Mookie Betts put the Boston Red Sox on the board with a three-run homer to right field in the first inning against the Tampa Bay Rays.
The Boston Red Sox jumped on Chris Archer out of the gate, showing the ace of the Tampa Bay Rays staff hasn’t put his struggles at Fenway Park behind him after all. Archer allowed three consecutive hits to begin the bottom of the first inning, capped by a three-run home run to Mookie Betts.
After falling behind in the count 2-1, Archer hung an 87 mph slider high over the plate. Betts sliced a line drive to right field that wrapped around the Pesky Pole for a home run.
It was the first home run for Betts since August 3, covering a span of 120 at-bats. That represents his longest drought in a season that has seen his home run power drop off dramatically from his career-year in 2016.
The 24-year old will take a homer any way he can get them at this point, although this one was certainly unusual by his standards. Betts almost always pulls his home runs to left, while Friday night’s blast was a rare opposite field shot. It was only the third time in his career that Betts has hit a home run to the right side of the second base bag. The 318-foot liner was not only the shortest of his career, it was by far the furthest to the right.
Fenway has surprisingly suppressed his power this year, as this was only the fifth homer Betts has hit at home this season. That’s highly unusual, considering Betts has blasted a combined 26 home runs at Fenway over the last two seasons.
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Showing the ability to make hard contact to the opposite field could boost those power numbers. The short fence near the right field pole can be an inviting target at Fenway. The shot he hit Friday night wouldn’t have been a home run in most ballparks, yet it almost certainly would have gone for extra bases. Right fielders aren’t typically hugging the line with Betts at the plate, so most won’t be able to get to a ball sent screaming in that direction.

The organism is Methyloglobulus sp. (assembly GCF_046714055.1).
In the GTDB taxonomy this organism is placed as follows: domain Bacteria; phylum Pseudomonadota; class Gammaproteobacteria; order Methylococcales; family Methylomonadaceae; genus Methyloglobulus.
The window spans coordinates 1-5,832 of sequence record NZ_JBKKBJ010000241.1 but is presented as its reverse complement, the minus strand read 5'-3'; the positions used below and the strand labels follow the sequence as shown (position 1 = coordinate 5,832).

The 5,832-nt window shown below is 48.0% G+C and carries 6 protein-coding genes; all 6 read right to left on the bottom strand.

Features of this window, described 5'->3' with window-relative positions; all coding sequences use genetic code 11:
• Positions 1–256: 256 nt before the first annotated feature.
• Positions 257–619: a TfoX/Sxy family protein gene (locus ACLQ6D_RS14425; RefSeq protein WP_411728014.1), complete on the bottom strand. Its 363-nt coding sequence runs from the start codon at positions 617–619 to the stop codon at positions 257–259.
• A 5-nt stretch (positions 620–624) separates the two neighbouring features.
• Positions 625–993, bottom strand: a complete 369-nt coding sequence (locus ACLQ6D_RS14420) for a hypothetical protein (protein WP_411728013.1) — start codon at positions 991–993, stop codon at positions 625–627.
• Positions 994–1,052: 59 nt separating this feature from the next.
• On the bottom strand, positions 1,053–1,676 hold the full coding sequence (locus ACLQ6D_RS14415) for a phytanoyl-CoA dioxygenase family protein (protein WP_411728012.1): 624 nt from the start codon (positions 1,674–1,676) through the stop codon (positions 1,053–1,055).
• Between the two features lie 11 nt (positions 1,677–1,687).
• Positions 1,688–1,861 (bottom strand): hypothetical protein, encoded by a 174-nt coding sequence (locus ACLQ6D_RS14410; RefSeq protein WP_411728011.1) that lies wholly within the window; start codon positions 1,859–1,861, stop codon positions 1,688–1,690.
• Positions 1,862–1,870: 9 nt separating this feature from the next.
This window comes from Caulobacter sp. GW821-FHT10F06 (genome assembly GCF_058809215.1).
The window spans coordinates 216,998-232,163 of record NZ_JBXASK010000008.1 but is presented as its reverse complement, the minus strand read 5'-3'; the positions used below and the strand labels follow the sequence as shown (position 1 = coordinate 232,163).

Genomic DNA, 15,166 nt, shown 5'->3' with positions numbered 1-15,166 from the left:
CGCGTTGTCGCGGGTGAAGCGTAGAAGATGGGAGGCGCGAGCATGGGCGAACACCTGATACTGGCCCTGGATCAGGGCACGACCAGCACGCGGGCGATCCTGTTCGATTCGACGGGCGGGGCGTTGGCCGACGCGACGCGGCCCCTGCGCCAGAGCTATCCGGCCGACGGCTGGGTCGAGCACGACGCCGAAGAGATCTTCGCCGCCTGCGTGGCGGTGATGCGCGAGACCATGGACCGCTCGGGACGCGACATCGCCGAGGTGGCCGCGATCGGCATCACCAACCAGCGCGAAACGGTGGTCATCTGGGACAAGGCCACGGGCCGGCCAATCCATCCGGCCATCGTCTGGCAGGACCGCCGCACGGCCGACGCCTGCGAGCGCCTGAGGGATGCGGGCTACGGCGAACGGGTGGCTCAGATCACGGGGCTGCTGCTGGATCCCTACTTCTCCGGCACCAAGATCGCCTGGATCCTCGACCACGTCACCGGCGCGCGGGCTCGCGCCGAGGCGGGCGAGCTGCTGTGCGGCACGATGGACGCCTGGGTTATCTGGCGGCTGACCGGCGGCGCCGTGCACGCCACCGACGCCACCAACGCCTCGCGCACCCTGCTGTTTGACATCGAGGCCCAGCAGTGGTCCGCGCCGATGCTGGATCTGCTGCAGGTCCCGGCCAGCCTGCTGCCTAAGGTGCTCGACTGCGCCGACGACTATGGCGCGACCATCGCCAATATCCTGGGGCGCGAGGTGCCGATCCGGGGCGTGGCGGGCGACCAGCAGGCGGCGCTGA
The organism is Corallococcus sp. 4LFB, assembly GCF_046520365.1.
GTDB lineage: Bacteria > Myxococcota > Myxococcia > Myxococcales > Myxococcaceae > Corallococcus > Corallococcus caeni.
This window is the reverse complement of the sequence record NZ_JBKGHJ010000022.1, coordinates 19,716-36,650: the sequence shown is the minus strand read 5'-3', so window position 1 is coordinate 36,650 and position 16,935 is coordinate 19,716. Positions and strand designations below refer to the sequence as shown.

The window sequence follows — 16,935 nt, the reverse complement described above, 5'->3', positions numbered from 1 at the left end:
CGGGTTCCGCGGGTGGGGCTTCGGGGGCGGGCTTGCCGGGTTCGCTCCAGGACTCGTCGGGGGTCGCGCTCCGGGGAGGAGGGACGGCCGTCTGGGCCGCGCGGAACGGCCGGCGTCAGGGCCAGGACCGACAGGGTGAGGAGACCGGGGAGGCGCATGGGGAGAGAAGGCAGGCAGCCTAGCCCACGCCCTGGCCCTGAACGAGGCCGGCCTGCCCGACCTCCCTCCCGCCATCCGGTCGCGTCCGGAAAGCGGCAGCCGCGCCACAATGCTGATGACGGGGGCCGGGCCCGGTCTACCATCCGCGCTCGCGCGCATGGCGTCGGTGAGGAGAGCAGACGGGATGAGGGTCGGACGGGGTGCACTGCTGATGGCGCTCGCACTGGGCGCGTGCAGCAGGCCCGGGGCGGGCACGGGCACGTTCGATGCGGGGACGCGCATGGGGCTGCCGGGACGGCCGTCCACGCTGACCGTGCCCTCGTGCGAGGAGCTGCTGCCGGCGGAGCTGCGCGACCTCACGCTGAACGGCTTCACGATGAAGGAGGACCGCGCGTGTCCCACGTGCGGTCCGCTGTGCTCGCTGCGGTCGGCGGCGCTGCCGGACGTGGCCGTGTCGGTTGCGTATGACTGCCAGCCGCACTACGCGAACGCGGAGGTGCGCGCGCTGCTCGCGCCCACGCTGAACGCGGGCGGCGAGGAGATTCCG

His middling batting average has become a bit of a concern, yet the 34.7 percent Hard Contact that Betts is making is higher than last year’s rate. He was hitting the ball with authority through a frustrating slump, those balls simply weren’t falling in for hits. His .267 BABIP is the culprit behind his dwindling batting average, which history tells us is bound to reverse course at some point.
Attacking the opposite field would be one way to improve those odds, since defensive alignments aren’t set expecting that approach. “Hit ’em where they ain’t” is the old expression for getting a base hit. That’s been the biggest issue this season for Betts, who routinely squares up pitches that are hammered directly in the path of a defender.
Last night’s home run may have been a fluke, or it could be a sign of things to come. Perhaps this is what will get Betts going, sparking the type of torrid stretch we know he’s capable for. With the postseason on the horizon, there’s no better time for Betts to heat up.